Robert Frank, who was considered one of the most important photographers of all time, has died aged 94. Born in Switzerland, he moved to the United States in 1947. Perhaps his most famous work of photojournalism was a 1958 book, The Americans. Frank became an avant-garde filmmaker, capturing beatnik culture in Pull My Daisy (1959); and he also shot the cover of the Rolling Stones’ 1972 album, Exile On Main St.
As reported here recently, three of Marilyn’s movie costumes (including this Travilla gown she wore to sing ‘River of No Return’). plus her black cocktail dress worn at a 1958 press conference to announce filming of Some Like It Hot, will be on display at London’s May Fair Hotel from September 24 – October 21, before going under the hammer at Julien’s on November 1. More details on the exhibit (including a series of film screenings) have now been revealed by Forbes.
“The four movies these outfits feature in are also to be screened at the hotel’s own cinema, May Fair Theatre. See a screening of Gentlemen Prefer Blondes on the evening of September 27th; catch There’s No Business Like Show Business on October 11th; book a ticket for River of No Return on October 15th; and finally, take a seat for Some Like It Hot on October 18th.
Tickets to these screenings are available as a part of dinner and drinks packages, following the movie with limited-edition cocktails in May Fair Bar and perhaps including dinner at the hotel’s Mediterranean restaurant May Fair Kitchen before you find your way to the theatre.”
Julien’s Auctions are holding a one-day sale featuring 115 Marilyn-related lots (including several movie costumes) on November 1st, as part of their Legendary Women of Hollywood event. These items will be also be showcased in the lobby of London’s May Fair Hotel from September 24 until October 21. A catalogue for this auction, Property From the Life and Career of Marilyn Monroe, is now available to order here, for $75 plus shipping.
This lovely Seven Year Itch-inspired figurine is part of ‘Make ’em All Mexican’, a series of reinvented icons created by Chicana artist Linda Vallejo, and is on display in Brown Belongings, a free exhibition at the Los Angeles Plaza de Cultura y Artes (LAPCA), as LA Weekly reports.
Marilyn’s iconic 1953 photo shoot with Alfred Eisenstadt is featured in Mid-Century Master, a retrospective for the legendary LIFE magazine photographer on display at Hillwood Museum in Washington DC until January 2020, as Judith Beermann reports for the Georgetown Dish.
Artist David Hockney’s life-sized nude portrait of actress Theresa Russell, created for her role as the Marilyn-inspired heroine of Insignificance (1985), is featured in a new exhibition, ‘Hockney and Hollywood‘, now on display at the Bowes Museum in Barnard Castle, County Durham, as the Darlington and Stockton Times reports.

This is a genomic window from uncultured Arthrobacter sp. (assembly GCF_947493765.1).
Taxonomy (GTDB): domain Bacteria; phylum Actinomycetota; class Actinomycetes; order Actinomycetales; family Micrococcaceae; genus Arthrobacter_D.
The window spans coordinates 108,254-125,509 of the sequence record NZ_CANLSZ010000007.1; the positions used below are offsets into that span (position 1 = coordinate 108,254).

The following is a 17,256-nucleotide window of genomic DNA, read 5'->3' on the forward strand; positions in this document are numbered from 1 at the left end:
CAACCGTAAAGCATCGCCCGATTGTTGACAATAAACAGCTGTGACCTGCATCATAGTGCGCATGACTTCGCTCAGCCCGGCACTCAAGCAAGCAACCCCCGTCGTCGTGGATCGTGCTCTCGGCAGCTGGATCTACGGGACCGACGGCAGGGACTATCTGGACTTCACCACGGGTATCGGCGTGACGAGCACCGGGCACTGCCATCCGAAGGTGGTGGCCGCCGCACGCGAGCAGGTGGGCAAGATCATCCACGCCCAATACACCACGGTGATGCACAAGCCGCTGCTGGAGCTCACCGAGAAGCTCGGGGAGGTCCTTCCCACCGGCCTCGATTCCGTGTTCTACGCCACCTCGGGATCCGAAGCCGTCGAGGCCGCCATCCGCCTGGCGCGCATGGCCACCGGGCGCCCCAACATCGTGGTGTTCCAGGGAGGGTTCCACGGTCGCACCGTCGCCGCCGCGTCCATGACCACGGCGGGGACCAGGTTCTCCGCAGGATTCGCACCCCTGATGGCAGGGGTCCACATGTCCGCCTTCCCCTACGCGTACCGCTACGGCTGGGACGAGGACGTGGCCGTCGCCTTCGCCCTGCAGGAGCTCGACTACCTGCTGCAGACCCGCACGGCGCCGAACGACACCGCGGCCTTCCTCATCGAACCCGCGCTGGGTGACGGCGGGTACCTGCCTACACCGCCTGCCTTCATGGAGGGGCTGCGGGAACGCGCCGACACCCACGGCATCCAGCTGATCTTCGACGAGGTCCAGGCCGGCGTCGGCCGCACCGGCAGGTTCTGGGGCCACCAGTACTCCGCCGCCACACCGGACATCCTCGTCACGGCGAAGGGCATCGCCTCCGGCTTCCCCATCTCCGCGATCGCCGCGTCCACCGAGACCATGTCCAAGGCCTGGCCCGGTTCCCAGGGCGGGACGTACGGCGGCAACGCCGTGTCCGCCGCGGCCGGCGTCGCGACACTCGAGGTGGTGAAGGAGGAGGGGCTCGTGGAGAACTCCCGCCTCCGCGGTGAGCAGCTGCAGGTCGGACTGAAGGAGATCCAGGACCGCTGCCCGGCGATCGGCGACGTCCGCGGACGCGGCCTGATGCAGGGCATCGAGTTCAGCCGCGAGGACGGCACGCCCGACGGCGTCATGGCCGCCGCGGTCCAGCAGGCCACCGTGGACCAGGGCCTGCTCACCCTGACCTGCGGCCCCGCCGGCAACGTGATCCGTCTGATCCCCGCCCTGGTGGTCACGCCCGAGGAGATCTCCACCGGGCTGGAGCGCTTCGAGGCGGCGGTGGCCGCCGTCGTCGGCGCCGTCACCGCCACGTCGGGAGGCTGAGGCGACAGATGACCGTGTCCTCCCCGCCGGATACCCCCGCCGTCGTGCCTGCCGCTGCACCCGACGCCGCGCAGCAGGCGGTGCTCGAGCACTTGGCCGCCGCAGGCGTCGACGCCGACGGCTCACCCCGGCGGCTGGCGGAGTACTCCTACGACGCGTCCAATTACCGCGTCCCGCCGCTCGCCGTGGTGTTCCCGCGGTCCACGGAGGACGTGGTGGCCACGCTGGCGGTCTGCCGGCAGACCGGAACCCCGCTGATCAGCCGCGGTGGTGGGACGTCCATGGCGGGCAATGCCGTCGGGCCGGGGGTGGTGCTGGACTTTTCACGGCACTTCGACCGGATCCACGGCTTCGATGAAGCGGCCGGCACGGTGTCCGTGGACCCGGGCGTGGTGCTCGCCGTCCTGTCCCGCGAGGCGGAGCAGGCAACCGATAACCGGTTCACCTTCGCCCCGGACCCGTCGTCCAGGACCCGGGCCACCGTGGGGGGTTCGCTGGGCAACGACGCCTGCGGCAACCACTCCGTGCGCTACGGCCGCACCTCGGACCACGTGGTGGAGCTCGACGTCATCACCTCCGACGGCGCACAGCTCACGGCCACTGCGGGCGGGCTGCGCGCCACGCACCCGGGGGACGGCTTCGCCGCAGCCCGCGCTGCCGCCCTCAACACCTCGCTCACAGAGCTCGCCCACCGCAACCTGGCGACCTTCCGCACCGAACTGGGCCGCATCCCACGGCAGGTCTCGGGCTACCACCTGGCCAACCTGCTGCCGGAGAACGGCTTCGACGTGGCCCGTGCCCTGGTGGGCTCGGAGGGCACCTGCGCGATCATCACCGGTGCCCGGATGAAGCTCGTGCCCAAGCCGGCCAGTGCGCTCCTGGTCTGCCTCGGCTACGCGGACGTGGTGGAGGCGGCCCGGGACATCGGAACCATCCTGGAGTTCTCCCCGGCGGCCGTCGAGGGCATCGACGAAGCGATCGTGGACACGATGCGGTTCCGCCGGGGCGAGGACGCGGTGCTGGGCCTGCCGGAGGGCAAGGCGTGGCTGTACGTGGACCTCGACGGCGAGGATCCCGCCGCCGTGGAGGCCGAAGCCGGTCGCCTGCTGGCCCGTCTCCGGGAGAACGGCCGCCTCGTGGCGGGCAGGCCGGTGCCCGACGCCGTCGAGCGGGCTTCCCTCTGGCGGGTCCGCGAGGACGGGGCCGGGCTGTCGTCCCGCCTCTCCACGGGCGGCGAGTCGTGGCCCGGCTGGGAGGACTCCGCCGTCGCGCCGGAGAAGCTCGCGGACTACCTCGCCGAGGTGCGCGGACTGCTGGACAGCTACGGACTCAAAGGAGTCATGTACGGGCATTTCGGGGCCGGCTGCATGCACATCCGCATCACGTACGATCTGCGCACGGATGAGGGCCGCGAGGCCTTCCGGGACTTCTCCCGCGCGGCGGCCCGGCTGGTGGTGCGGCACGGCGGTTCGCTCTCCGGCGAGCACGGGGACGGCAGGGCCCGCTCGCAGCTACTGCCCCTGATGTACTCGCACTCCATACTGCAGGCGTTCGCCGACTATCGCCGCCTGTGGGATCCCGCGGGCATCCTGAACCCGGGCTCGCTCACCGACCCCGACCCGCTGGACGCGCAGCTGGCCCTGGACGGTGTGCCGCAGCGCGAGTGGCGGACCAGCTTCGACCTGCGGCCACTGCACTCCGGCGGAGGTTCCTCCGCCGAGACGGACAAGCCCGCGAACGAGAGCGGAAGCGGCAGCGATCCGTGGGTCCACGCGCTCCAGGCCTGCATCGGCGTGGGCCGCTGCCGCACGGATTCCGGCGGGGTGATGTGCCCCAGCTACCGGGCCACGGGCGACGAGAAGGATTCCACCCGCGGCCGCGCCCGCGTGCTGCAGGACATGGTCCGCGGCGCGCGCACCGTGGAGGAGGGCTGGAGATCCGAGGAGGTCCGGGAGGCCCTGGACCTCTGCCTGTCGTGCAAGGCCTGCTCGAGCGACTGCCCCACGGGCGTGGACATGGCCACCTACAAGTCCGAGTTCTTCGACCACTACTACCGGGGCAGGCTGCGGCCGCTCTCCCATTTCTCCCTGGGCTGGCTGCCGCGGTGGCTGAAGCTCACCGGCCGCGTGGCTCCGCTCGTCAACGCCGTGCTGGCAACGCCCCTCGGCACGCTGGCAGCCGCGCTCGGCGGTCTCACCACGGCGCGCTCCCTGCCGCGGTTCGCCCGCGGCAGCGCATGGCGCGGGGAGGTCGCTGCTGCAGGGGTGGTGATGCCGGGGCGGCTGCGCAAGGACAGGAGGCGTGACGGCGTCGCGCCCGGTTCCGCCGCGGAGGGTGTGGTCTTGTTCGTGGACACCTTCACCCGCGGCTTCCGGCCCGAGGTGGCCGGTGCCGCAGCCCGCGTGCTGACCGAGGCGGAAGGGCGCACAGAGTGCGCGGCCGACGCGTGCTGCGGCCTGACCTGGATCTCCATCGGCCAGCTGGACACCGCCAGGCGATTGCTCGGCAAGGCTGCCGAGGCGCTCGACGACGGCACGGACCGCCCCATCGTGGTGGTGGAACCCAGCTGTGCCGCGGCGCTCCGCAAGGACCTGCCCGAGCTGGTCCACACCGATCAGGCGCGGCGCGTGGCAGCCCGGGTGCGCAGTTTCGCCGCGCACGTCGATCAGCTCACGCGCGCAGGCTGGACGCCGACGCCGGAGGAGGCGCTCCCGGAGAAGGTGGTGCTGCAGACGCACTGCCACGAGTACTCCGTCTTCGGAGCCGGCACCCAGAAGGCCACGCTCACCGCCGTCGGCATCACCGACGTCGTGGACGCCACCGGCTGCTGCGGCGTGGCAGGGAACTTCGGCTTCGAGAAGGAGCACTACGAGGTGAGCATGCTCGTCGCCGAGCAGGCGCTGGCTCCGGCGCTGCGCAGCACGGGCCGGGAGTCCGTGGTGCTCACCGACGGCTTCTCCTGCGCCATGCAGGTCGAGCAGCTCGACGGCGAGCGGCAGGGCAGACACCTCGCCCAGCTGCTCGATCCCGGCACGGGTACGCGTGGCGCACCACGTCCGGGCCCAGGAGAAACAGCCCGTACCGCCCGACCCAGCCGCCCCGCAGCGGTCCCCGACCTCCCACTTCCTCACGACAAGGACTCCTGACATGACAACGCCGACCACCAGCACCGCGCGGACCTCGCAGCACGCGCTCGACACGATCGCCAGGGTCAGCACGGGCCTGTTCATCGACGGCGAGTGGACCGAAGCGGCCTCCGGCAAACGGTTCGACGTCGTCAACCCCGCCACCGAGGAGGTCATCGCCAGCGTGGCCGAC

“The Yorkshire-born artist was commissioned by his film director friend Nicolas Roeg to create the montage for his comedy movie Insignificance, which starred his then wife, Theresa Russell, as Marilyn Monroe.The film is set in a New York hotel in the 1950s and tells the story of four icons of the era as they discuss life, death, sex and the universe.It took Hockney four attempts with a Pentax camera to capture the images he wanted to create the piece entitled ‘Nude, 17th June 1984’.
The collage shows both Theresa’s front and back as Hockney explores the use of lines and edges in his photography. The actress’ pose, together with the pink satin sheets, her blond wig and licking of her lips is reminiscent of a centrefold pin up.
Nicolas Roeg– who directed Don’t Look Now, The Man Who Fell to Earth and The Witches– documented Hockney at work on the piece. His photographs give a unique and intimate never before seen behind the scenes look at Hockney and are an integral part of the exhibition, as one artist observes another.
The work is on loan to the Bowes for two years from Mr Roeg’s family.
His son Statten Roeg, who remembers it hanging on the stairs of his father’s house, said: ‘It was quite funny seeing people’s reactions the first time they came to visit, especially of school friends in my younger days. My mother used to visit David in Los Angeles when they both lived there.’
Museum director Adrian Jenkins said: ‘We are really thrilled to have Nude, 17th June 1984 together with the amazing behind the scenes photographs that give us a personal insight into the camaraderie between Hockney and his friends during the making of the piece.’
The exhibition runs from Saturday until November 3, 2019.
The Bowes Museum in Barnard Castle, County Durham is open from 10am until 5pm, every day except 25, 26 December and 1 January. “
The Divine Marilyn exhibition (first reported here) has now opened at Galerie Joseph at 116 rue Turenne in Paris, through to September 22. You can read a report (in French) on the launch over here. (Photos by Joshua Greene, and Ma Zaz at Marilyn Remembered.)
This iconic image of Marilyn, seen through glass, is part of a new exhibition by artist David Datuna at his new Datuna Art Space, a converted taxi cab garage newly opened in Long Island City, New York, as Vinesh Vora reports for The Knockturnal. Here are some of his other portraits of Marilyn (with nods to Frank Powolny, Sam Shaw, Nickolas Muray and Andy Warhol…)
Graffiti artist Keith Haring, who died in 1990, was a protegee of Andy Warhol and friend of Madonna. His work is awash with pop culture references (along with more sombre social themes), so it’s no surprise to find triplicate portraits of Marilyn on display at the Arlington Museum of Art, as part of a retrospective, Keith Haring: Against All Odds.